One pill makes you larger.

Today the Second Circuit solved a possible conflict between different kinds of employee welfare benefit plans by carving out a sub-class. 

Merck-Medco contracted to manage pharmaceutical benefits for the plans and their members.  The plans alleged that Merck-Medco breached fiduciary duties under the Employee Retirement Income Security Act of 1974 by favoring itself (and its drug-making parent) at the expense of the plan beneficiaries.

The district court approved a $42.5 million settlement and plan of allocation, certified a class under Rule 23(b)(3), and awarded attorneys’ fees.  But several plans opted out of the class, and others filed objections.  The objectors argued that some plans suffered bigger losses because they bore the risk of drug price increases whereas other plans passed that risk on to others.  They also asserted that the plan of allocation didn’t adequately address the disparity.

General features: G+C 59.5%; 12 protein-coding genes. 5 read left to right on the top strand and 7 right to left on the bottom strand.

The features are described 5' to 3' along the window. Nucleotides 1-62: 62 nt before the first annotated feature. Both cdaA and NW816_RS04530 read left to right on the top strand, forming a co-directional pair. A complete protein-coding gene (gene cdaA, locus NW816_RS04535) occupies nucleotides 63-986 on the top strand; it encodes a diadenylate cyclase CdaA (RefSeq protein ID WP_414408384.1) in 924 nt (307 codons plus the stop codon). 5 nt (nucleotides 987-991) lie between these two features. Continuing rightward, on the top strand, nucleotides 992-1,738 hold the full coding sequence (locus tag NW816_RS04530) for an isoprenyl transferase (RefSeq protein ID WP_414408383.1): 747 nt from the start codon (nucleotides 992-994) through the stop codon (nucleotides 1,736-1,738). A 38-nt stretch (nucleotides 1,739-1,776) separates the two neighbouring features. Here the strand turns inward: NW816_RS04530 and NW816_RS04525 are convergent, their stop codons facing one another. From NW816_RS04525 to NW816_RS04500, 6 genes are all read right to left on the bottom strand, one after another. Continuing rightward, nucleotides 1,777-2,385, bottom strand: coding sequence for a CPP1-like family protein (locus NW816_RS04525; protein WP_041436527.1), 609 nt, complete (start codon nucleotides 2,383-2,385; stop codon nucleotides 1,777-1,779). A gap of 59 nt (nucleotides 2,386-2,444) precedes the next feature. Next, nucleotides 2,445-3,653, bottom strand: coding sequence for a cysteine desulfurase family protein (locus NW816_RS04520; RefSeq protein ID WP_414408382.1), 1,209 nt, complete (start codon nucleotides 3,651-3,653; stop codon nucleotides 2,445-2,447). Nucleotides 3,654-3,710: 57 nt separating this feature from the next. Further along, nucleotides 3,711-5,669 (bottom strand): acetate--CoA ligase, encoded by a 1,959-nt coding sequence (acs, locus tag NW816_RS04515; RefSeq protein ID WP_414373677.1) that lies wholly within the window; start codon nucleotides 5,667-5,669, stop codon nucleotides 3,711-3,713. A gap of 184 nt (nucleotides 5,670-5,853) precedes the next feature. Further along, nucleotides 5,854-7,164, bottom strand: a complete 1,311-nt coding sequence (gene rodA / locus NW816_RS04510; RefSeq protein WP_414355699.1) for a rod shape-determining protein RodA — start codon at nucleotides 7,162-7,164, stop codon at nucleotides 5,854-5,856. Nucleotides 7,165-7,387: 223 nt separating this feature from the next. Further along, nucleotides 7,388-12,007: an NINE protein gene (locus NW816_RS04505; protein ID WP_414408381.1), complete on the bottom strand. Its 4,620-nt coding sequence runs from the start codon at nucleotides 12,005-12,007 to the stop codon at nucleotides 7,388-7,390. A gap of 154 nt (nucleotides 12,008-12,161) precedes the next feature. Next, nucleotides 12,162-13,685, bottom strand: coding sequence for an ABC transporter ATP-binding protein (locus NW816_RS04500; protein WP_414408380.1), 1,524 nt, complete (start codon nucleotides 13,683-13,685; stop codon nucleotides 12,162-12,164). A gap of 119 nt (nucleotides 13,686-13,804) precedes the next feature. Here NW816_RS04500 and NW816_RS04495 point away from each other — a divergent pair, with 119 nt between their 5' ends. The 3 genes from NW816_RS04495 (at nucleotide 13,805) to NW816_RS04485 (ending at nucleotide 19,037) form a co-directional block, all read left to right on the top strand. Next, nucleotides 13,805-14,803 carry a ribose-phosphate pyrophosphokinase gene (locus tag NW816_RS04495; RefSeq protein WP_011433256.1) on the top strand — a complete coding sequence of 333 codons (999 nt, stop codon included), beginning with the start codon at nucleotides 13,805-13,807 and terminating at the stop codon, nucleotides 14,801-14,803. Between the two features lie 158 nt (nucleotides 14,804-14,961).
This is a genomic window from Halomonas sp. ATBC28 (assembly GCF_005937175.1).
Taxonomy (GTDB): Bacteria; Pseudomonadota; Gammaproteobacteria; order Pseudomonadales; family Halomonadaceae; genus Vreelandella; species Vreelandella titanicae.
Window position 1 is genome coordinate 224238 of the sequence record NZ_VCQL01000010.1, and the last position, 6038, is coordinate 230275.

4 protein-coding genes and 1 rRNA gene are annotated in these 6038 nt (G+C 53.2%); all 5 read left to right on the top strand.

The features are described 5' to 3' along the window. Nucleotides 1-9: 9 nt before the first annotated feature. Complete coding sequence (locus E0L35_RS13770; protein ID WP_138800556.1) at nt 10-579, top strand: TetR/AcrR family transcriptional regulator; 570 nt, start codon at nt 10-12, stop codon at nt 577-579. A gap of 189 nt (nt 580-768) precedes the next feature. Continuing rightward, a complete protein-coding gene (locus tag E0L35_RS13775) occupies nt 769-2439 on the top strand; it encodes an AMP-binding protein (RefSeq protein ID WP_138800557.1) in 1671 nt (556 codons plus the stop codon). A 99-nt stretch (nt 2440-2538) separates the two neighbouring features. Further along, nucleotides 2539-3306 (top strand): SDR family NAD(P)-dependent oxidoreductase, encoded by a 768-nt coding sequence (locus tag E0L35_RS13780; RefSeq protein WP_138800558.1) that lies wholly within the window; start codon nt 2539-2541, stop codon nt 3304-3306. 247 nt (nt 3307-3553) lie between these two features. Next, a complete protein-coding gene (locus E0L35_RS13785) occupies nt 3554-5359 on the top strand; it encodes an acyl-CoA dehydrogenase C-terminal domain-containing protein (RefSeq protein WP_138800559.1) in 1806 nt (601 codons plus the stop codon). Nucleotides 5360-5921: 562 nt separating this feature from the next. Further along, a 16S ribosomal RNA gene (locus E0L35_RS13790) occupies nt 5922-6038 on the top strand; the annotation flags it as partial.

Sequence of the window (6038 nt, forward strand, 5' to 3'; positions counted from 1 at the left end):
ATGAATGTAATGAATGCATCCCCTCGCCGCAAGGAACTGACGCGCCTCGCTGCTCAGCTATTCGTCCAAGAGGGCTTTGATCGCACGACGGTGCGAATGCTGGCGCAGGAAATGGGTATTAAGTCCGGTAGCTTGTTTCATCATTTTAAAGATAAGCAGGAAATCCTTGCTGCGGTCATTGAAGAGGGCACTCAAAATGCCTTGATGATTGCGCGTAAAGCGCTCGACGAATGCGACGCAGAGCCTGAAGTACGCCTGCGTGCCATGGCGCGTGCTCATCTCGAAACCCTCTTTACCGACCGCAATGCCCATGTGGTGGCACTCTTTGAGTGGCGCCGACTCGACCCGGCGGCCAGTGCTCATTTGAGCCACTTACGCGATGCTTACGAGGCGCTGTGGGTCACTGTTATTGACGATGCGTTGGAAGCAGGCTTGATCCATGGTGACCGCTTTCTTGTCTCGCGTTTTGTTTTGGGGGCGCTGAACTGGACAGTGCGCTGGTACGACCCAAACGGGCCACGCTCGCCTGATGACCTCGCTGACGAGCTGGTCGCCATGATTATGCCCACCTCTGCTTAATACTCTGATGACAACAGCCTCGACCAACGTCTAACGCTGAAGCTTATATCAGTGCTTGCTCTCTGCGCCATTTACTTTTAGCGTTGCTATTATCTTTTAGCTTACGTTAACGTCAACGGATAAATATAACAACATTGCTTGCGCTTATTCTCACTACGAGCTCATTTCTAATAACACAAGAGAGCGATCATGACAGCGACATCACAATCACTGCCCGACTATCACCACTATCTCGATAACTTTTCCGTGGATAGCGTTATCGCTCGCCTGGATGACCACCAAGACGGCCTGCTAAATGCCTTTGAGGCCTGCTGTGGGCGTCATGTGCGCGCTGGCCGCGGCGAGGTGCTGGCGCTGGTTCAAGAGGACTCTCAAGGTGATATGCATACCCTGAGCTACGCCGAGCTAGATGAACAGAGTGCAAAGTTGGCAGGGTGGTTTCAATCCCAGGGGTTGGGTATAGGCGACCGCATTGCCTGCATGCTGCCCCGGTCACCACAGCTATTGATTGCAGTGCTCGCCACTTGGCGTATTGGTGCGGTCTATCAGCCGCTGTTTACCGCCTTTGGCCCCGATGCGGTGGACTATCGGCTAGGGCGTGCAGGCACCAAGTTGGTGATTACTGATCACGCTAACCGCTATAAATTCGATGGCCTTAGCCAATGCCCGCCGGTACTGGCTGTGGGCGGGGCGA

The district court rejected their points, but the Second Circuit didn’t.  Although upholding the settlement and the fee award, the court concluded that the potential conflict warranted creation of a sub-class consisting of plans that directly paid for increases in drug prices.  It also directed the district court to reconsider the allocation plan.  Central States Southeast and Southwest Areas Health & Welfare Fund v. Merck-Medco Managed Care, L.L.C., No. 04-3300 (2d Cir. Oct. 4, 2007).

Barry Barnett

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